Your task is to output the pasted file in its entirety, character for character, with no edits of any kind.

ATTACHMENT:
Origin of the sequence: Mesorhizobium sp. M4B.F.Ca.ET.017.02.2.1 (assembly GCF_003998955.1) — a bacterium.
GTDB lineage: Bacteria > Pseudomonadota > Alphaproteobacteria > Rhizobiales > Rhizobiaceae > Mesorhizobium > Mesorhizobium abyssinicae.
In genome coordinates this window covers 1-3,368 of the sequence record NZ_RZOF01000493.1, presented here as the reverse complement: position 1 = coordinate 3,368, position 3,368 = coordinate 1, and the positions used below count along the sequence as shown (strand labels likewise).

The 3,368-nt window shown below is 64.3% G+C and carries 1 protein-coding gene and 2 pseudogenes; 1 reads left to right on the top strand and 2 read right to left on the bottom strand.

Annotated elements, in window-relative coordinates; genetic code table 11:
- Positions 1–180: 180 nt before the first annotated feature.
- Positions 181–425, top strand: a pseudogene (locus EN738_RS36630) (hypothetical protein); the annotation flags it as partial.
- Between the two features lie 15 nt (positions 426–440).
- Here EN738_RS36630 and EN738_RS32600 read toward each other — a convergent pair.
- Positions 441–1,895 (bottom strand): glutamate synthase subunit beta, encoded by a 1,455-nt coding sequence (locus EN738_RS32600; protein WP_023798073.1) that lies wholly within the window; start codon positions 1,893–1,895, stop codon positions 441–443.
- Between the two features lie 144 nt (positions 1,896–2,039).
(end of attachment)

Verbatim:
Origin of the sequence: Mesorhizobium sp. M4B.F.Ca.ET.017.02.2.1 (assembly GCF_003998955.1) — a bacterium.
GTDB lineage: Bacteria > Pseudomonadota > Alphaproteobacteria > Rhizobiales > Rhizobiaceae > Mesorhizobium > Mesorhizobium abyssinicae.
In genome coordinates this window covers 1-3,368 of the sequence record NZ_RZOF01000493.1, presented here as the reverse complement: position 1 = coordinate 3,368, position 3,368 = coordinate 1, and the positions used below count along the sequence as shown (strand labels likewise).

The 3,368-nt window shown below is 64.3% G+C and carries 1 protein-coding gene and 2 pseudogenes; 1 reads left to right on the top strand and 2 read right to left on the bottom strand.

Annotated elements, in window-relative coordinates; genetic code table 11:
- Positions 1–180: 180 nt before the first annotated feature.
- Positions 181–425, top strand: a pseudogene (locus EN738_RS36630) (hypothetical protein); the annotation flags it as partial.
- Between the two features lie 15 nt (positions 426–440).
- Here EN738_RS36630 and EN738_RS32600 read toward each other — a convergent pair.
- Positions 441–1,895 (bottom strand): glutamate synthase subunit beta, encoded by a 1,455-nt coding sequence (locus EN738_RS32600; protein WP_023798073.1) that lies wholly within the window; start codon positions 1,893–1,895, stop codon positions 441–443.
- Between the two features lie 144 nt (positions 1,896–2,039).